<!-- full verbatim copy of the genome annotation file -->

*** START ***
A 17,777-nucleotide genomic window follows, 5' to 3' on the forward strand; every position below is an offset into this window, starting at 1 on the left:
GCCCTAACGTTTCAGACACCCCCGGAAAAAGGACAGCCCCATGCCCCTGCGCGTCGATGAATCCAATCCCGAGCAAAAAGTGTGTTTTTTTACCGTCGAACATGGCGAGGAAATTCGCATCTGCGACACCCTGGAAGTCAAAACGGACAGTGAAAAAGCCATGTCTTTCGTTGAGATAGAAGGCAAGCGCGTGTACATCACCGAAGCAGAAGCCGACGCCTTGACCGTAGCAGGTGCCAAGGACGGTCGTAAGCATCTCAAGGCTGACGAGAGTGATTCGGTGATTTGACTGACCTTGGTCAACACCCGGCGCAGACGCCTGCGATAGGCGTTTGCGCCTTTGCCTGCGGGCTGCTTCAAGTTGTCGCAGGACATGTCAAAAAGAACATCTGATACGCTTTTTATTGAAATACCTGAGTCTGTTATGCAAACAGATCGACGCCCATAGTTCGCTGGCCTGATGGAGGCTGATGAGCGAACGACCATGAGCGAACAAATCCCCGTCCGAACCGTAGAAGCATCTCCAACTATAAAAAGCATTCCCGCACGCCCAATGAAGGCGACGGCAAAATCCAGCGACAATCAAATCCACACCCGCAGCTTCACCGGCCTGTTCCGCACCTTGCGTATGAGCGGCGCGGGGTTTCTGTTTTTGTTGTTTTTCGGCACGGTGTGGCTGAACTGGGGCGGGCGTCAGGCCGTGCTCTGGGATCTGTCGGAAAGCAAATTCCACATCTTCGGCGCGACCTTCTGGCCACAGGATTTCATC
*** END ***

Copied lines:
A 17,777-nucleotide genomic window follows, 5' to 3' on the forward strand; every position below is an offset into this window, starting at 1 on the left:
GCCCTAACGTTTCAGACACCCCCGGAAAAAGGACAGCCCCATGCCCCTGCGCGTCGATGAATCCAATCCCGAGCAAAAAGTGTGTTTTTTTACCGTCGAACATGGCGAGGAAATTCGCATCTGCGACACCCTGGAAGTCAAAACGGACAGTGAAAAAGCCATGTCTTTCGTTGAGATAGAAGGCAAGCGCGTGTACATCACCGAAGCAGAAGCCGACGCCTTGACCGTAGCAGGTGCCAAGGACGGTCGTAAGCATCTCAAGGCTGACGAGAGTGATTCGGTGATTTGACTGACCTTGGTCAACACCCGGCGCAGACGCCTGCGATAGGCGTTTGCGCCTTTGCCTGCGGGCTGCTTCAAGTTGTCGCAGGACATGTCAAAAAGAACATCTGATACGCTTTTTATTGAAATACCTGAGTCTGTTATGCAAACAGATCGACGCCCATAGTTCGCTGGCCTGATGGAGGCTGATGAGCGAACGACCATGAGCGAACAAATCCCCGTCCGAACCGTAGAAGCATCTCCAACTATAAAAAGCATTCCCGCACGCCCAATGAAGGCGACGGCAAAATCCAGCGACAATCAAATCCACACCCGCAGCTTCACCGGCCTGTTCCGCACCTTGCGTATGAGCGGCGCGGGGTTTCTGTTTTTGTTGTTTTTCGGCACGGTGTGGCTGAACTGGGGCGGGCGTCAGGCCGTGCTCTGGGATCTGTCGGAAAGCAAATTCCACATCTTCGGCGCGACCTTCTGGCCACAGGATTTCATC